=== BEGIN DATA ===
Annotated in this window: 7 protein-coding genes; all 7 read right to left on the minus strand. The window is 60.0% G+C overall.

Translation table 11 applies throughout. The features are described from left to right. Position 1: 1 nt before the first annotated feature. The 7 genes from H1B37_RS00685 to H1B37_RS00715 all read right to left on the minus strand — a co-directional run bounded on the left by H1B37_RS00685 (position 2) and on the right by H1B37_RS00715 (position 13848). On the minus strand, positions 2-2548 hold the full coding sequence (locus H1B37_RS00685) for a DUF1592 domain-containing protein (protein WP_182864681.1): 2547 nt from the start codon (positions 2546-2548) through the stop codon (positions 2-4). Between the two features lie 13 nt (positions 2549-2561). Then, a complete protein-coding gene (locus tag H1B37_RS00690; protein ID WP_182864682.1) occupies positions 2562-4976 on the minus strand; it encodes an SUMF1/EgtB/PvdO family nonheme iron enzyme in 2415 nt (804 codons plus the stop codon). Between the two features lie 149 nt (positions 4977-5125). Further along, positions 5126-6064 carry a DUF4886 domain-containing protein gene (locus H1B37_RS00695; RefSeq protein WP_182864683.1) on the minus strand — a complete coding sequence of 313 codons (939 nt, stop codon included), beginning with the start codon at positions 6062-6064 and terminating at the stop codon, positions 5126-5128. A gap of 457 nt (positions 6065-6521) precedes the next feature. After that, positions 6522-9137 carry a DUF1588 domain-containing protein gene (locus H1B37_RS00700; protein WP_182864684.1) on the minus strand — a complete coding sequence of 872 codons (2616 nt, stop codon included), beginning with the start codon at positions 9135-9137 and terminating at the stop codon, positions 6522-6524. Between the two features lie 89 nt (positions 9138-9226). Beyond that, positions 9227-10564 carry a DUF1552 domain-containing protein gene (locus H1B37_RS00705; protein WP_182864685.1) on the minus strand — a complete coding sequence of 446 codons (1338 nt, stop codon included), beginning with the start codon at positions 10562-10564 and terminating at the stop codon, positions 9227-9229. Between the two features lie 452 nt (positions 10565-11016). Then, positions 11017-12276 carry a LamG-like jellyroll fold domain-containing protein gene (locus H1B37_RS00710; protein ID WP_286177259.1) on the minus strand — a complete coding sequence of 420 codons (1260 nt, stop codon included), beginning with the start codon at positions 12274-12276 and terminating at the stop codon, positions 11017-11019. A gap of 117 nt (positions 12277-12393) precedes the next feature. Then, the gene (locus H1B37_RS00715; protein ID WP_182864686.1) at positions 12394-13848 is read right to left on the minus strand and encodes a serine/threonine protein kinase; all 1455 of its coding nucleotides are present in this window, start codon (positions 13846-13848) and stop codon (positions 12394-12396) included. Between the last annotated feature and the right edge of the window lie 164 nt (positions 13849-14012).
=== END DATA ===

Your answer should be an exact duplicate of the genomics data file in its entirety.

Annotated in this window: 7 protein-coding genes; all 7 read right to left on the minus strand. The window is 60.0% G+C overall.

Translation table 11 applies throughout. The features are described from left to right. Position 1: 1 nt before the first annotated feature. The 7 genes from H1B37_RS00685 to H1B37_RS00715 all read right to left on the minus strand — a co-directional run bounded on the left by H1B37_RS00685 (position 2) and on the right by H1B37_RS00715 (position 13848). On the minus strand, positions 2-2548 hold the full coding sequence (locus H1B37_RS00685) for a DUF1592 domain-containing protein (protein WP_182864681.1): 2547 nt from the start codon (positions 2546-2548) through the stop codon (positions 2-4). Between the two features lie 13 nt (positions 2549-2561). Then, a complete protein-coding gene (locus tag H1B37_RS00690; protein ID WP_182864682.1) occupies positions 2562-4976 on the minus strand; it encodes an SUMF1/EgtB/PvdO family nonheme iron enzyme in 2415 nt (804 codons plus the stop codon). Between the two features lie 149 nt (positions 4977-5125). Further along, positions 5126-6064 carry a DUF4886 domain-containing protein gene (locus H1B37_RS00695; RefSeq protein WP_182864683.1) on the minus strand — a complete coding sequence of 313 codons (939 nt, stop codon included), beginning with the start codon at positions 6062-6064 and terminating at the stop codon, positions 5126-5128. A gap of 457 nt (positions 6065-6521) precedes the next feature. After that, positions 6522-9137 carry a DUF1588 domain-containing protein gene (locus H1B37_RS00700; protein WP_182864684.1) on the minus strand — a complete coding sequence of 872 codons (2616 nt, stop codon included), beginning with the start codon at positions 9135-9137 and terminating at the stop codon, positions 6522-6524. Between the two features lie 89 nt (positions 9138-9226). Beyond that, positions 9227-10564 carry a DUF1552 domain-containing protein gene (locus H1B37_RS00705; protein WP_182864685.1) on the minus strand — a complete coding sequence of 446 codons (1338 nt, stop codon included), beginning with the start codon at positions 10562-10564 and terminating at the stop codon, positions 9227-9229. Between the two features lie 452 nt (positions 10565-11016). Then, positions 11017-12276 carry a LamG-like jellyroll fold domain-containing protein gene (locus H1B37_RS00710; protein ID WP_286177259.1) on the minus strand — a complete coding sequence of 420 codons (1260 nt, stop codon included), beginning with the start codon at positions 12274-12276 and terminating at the stop codon, positions 11017-11019. A gap of 117 nt (positions 12277-12393) precedes the next feature. Then, the gene (locus H1B37_RS00715; protein ID WP_182864686.1) at positions 12394-13848 is read right to left on the minus strand and encodes a serine/threonine protein kinase; all 1455 of its coding nucleotides are present in this window, start codon (positions 13846-13848) and stop codon (positions 12394-12396) included. Between the last annotated feature and the right edge of the window lie 164 nt (positions 13849-14012).